Ex-Felons Regaining Voting Rights

Anything from burglary to murder can result in someone becoming a felon. Committing a felony is a great deal more serious than having to pay a fine.

Madelyn Larson
For The Record

Most felons had to pay the price by spending years in prison. Some states have now passed laws for ex-offenders to be able to reintroduce their voting rights. Florida has been the most recent to pass a law concerning felons’ voting rights.
During last November’s elections, Florida passed a law with Amendment 4. According to cnbc.com, “Amendment 4 automatically reinstates voting rights for people with felony convictions upon completion of their sentences, including prison, parole, and probation. Excluded are those convicted of murder or a felony sexual offense.” Just earlier this month, an enormous number of around 1.4 million former felons from Florida can now re-register and vote in upcoming elections. Before this law was passed, Florida, Iowa, and Kentucky were the only three states to place a lifetime voting ban on any person that had a history with felonies.
Many people in Florida believe that with the additional 1.4 million voters, this could reshape Florida’s electoral map in the 2020 elections. Clarence Office is a retired veteran who went to prison for three years for drug convictions. He was the first in line earlier this month to re-register to vote. Office said, “As I have gotten older, I see now the significance of being able to vote.” The number of felons who can now vote in Florida is more than some populations of entire states. According to foxnews.com, “6.1 million Americans lost their right to vote due to felony convictions. Amendment 4 restores the eligibility of 1.4 million former felons to vote.”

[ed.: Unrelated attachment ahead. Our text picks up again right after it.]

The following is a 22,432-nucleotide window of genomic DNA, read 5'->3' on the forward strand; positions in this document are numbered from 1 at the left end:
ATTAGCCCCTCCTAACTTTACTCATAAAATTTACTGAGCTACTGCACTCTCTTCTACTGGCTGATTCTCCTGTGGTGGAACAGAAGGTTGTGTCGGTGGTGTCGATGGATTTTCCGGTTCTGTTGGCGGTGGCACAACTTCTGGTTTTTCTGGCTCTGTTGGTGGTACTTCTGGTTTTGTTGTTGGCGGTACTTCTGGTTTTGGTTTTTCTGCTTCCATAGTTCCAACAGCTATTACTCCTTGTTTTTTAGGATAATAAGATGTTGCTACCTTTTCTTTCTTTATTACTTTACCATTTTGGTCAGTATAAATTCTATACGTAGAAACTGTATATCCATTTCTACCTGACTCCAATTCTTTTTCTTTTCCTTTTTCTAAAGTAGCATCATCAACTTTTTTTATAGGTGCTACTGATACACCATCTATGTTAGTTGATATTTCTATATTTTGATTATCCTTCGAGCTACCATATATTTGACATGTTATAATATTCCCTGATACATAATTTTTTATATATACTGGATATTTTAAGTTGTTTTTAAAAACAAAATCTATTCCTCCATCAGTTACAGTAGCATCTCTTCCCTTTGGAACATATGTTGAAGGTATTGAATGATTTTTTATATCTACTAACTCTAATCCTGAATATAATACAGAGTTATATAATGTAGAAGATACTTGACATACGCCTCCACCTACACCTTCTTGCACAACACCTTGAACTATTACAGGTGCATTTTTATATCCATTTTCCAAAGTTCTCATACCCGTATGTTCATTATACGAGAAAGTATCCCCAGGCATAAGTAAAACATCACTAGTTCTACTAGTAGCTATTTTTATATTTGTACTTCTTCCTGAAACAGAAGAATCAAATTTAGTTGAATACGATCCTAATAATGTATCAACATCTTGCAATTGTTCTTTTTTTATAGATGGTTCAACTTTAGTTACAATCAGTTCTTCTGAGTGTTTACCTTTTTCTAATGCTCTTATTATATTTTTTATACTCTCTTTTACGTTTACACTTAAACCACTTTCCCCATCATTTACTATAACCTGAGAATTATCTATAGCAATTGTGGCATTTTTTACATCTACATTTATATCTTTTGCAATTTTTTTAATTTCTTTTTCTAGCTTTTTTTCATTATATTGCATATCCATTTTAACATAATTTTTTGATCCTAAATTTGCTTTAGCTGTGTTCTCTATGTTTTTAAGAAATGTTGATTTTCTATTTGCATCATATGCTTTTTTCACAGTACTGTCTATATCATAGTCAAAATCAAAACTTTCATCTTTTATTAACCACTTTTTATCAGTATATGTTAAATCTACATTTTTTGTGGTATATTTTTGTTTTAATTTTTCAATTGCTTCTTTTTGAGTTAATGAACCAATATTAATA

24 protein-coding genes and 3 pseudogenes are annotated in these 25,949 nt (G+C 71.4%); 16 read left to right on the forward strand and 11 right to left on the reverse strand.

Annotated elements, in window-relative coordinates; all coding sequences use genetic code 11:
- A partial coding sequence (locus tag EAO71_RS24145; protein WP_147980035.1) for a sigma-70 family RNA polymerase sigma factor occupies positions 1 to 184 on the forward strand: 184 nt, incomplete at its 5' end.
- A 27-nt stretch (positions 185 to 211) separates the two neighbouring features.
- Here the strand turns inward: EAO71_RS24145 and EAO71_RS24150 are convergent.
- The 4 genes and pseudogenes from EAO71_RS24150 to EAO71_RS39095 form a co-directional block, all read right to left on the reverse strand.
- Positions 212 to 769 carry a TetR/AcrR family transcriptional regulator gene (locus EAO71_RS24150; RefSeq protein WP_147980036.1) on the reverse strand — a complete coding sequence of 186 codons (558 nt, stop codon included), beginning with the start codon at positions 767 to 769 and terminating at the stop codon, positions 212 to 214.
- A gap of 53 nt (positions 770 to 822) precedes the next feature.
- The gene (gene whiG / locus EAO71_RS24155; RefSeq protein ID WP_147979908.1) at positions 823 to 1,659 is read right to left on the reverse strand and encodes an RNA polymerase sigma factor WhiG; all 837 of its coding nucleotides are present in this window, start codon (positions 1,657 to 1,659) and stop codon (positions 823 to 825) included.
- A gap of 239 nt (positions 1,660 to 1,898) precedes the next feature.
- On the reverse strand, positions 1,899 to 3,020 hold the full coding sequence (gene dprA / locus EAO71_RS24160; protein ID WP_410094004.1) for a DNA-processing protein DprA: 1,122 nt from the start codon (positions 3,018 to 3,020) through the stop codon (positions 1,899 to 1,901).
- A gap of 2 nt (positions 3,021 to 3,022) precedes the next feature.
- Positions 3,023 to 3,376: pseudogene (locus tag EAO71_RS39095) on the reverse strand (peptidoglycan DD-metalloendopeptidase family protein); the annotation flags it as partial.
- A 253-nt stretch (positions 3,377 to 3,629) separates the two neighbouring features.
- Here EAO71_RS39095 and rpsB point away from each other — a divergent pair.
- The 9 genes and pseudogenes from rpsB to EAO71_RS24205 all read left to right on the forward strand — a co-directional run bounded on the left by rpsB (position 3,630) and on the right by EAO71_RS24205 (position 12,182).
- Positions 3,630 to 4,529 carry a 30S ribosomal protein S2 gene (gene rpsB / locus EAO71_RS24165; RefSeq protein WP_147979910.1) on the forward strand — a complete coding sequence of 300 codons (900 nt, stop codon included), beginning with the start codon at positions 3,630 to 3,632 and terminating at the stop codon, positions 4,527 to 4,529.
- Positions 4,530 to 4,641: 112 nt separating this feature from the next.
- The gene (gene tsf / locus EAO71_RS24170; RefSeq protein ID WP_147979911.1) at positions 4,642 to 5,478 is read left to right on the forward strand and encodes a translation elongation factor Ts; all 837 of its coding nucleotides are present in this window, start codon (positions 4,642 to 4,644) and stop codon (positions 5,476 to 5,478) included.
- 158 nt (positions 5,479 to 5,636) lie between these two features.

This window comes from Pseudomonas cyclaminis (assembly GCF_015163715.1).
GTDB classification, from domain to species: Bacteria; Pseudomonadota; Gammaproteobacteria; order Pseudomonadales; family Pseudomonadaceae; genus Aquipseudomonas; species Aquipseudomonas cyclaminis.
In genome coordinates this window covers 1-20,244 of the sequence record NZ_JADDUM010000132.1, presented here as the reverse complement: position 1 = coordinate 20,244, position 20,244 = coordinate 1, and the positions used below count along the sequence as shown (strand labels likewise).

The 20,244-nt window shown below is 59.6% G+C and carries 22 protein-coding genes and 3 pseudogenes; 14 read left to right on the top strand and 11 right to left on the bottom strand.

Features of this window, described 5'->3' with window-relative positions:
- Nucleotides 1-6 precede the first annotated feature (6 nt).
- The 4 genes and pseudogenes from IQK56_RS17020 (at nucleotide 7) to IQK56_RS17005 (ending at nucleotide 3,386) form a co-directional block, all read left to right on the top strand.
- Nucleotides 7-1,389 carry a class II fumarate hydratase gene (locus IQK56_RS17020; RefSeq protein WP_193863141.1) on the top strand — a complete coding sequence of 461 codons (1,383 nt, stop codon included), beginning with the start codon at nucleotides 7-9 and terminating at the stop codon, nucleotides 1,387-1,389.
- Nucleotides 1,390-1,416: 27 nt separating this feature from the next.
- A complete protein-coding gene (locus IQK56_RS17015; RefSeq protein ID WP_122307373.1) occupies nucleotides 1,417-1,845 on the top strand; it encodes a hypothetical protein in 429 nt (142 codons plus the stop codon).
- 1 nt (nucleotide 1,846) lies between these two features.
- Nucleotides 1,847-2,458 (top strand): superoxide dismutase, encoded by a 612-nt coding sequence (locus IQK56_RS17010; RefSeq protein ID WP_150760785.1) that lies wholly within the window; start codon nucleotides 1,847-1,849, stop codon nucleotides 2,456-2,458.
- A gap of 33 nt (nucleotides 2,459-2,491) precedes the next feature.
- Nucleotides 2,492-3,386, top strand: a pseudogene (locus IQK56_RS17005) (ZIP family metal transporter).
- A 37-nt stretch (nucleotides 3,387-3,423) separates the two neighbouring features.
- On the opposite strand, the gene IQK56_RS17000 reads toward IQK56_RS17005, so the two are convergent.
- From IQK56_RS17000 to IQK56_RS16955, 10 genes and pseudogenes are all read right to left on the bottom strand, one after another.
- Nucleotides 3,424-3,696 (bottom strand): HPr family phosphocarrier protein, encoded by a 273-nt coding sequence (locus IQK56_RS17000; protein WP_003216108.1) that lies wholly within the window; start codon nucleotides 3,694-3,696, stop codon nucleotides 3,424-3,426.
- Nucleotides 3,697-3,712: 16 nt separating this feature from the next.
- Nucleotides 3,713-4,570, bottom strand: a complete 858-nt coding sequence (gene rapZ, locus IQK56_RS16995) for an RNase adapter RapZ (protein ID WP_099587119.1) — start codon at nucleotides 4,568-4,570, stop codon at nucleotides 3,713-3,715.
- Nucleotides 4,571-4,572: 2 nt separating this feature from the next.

This law has caused controversy between voters. Some believe that everyone should get a second chance, while others believe felons should have to live with the decisions they made. Office also stated, “These people own homes, they have businesses, they have children that went to school, got Ph.D.s, and you can’t even go and vote for the mayor of the city you live in? That’s crazy.” With the 2020 elections on the horizon, these additional voters will undoubtedly make a change in Florida’s political parties.